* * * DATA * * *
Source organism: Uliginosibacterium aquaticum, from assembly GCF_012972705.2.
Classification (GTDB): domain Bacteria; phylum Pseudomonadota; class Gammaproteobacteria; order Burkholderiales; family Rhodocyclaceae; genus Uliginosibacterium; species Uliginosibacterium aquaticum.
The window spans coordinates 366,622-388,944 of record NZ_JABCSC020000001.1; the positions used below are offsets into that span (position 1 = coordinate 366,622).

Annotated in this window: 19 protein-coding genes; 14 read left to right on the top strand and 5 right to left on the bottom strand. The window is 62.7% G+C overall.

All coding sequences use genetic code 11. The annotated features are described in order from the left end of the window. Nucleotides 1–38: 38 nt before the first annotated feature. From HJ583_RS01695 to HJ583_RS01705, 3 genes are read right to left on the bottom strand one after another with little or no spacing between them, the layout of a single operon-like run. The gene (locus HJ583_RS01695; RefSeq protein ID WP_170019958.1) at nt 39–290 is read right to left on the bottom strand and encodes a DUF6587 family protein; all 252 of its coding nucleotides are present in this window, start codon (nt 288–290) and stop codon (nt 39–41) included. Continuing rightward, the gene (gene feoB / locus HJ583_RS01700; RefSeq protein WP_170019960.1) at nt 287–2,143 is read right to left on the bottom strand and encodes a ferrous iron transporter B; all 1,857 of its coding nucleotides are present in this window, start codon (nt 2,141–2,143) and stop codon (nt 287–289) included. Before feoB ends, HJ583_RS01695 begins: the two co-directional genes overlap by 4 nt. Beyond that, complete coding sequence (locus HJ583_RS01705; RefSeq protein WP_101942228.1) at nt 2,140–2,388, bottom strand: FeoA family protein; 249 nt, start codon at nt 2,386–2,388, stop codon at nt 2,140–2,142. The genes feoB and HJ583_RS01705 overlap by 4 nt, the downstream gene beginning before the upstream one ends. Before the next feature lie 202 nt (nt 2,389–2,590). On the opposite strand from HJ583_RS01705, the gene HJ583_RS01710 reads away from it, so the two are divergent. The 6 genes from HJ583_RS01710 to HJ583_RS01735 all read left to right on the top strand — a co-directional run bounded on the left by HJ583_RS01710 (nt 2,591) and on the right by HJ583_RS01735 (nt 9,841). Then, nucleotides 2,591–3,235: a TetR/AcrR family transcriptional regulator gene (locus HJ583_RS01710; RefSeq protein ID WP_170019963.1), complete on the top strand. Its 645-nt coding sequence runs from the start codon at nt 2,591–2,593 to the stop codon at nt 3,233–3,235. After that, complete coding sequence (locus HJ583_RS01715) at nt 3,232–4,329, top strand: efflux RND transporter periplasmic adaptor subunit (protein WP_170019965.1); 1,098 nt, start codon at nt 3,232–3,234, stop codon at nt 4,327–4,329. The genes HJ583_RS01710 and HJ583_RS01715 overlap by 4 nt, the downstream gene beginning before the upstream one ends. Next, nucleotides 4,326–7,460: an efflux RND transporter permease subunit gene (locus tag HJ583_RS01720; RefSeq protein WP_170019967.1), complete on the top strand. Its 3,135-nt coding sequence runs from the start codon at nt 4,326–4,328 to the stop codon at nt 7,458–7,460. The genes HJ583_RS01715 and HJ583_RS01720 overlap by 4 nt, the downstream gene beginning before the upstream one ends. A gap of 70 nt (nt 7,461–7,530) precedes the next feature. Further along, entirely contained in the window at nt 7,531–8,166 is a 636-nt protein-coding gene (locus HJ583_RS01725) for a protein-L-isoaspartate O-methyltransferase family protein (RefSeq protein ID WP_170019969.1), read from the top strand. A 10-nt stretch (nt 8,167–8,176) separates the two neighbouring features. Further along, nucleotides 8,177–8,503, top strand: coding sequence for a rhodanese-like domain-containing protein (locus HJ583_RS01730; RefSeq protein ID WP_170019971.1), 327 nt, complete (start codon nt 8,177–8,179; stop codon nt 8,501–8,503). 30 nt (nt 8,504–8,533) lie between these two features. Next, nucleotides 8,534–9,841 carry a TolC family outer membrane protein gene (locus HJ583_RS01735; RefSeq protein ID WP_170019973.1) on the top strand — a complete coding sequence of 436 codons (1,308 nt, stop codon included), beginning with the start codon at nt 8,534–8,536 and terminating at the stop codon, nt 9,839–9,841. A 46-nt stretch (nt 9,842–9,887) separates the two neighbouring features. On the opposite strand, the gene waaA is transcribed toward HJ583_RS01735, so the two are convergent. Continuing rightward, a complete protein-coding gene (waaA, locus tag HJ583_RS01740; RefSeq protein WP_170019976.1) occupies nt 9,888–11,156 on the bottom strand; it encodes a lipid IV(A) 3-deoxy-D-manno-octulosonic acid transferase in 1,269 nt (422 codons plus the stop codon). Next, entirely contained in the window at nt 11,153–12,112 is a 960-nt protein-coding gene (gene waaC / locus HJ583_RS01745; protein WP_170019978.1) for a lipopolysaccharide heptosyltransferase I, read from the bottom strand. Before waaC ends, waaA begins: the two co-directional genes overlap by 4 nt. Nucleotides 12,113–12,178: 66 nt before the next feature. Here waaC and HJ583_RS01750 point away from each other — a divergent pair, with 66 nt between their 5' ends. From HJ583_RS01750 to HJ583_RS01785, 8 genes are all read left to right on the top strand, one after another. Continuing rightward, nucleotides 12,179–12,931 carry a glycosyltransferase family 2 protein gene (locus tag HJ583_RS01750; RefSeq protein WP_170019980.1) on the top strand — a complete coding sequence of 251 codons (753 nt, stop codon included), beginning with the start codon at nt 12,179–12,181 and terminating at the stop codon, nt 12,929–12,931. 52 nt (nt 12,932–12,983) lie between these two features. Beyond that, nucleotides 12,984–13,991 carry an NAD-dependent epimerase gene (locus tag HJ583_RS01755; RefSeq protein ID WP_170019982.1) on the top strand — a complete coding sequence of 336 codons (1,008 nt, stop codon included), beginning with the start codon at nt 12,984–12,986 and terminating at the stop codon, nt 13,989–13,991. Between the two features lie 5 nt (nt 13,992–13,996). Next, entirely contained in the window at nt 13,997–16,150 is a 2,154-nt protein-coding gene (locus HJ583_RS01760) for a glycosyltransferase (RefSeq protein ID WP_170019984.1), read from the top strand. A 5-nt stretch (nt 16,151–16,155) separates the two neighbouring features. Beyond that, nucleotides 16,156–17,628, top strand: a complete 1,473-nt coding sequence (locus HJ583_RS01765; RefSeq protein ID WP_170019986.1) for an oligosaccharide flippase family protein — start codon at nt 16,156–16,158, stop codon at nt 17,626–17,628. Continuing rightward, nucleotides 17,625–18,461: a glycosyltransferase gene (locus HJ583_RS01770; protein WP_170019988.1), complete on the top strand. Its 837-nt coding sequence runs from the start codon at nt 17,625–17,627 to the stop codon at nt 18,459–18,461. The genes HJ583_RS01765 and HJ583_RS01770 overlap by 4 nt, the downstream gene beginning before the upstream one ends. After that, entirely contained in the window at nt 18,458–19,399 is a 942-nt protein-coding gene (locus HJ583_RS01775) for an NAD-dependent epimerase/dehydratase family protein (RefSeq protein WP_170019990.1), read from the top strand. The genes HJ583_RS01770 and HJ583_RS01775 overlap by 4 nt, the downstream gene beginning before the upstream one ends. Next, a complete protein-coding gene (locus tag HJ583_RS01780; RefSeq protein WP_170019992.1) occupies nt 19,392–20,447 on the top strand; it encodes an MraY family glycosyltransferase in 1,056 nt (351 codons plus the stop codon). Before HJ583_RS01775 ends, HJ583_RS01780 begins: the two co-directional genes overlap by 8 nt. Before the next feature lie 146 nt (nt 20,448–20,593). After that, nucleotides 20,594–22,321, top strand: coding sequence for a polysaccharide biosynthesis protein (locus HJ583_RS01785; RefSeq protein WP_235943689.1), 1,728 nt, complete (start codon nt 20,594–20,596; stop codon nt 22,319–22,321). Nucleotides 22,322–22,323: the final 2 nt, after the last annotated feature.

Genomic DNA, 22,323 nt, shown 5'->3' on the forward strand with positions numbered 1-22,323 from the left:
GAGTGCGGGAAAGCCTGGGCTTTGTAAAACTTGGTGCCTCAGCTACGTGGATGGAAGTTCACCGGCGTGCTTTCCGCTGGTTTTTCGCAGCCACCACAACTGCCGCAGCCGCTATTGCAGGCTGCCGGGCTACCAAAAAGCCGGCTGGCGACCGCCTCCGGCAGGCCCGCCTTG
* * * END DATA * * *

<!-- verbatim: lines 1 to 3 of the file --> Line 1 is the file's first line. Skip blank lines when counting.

Source organism: Uliginosibacterium aquaticum, from assembly GCF_012972705.2.
Classification (GTDB): domain Bacteria; phylum Pseudomonadota; class Gammaproteobacteria; order Burkholderiales; family Rhodocyclaceae; genus Uliginosibacterium; species Uliginosibacterium aquaticum.
The window spans coordinates 366,622-388,944 of record NZ_JABCSC020000001.1; the positions used below are offsets into that span (position 1 = coordinate 366,622).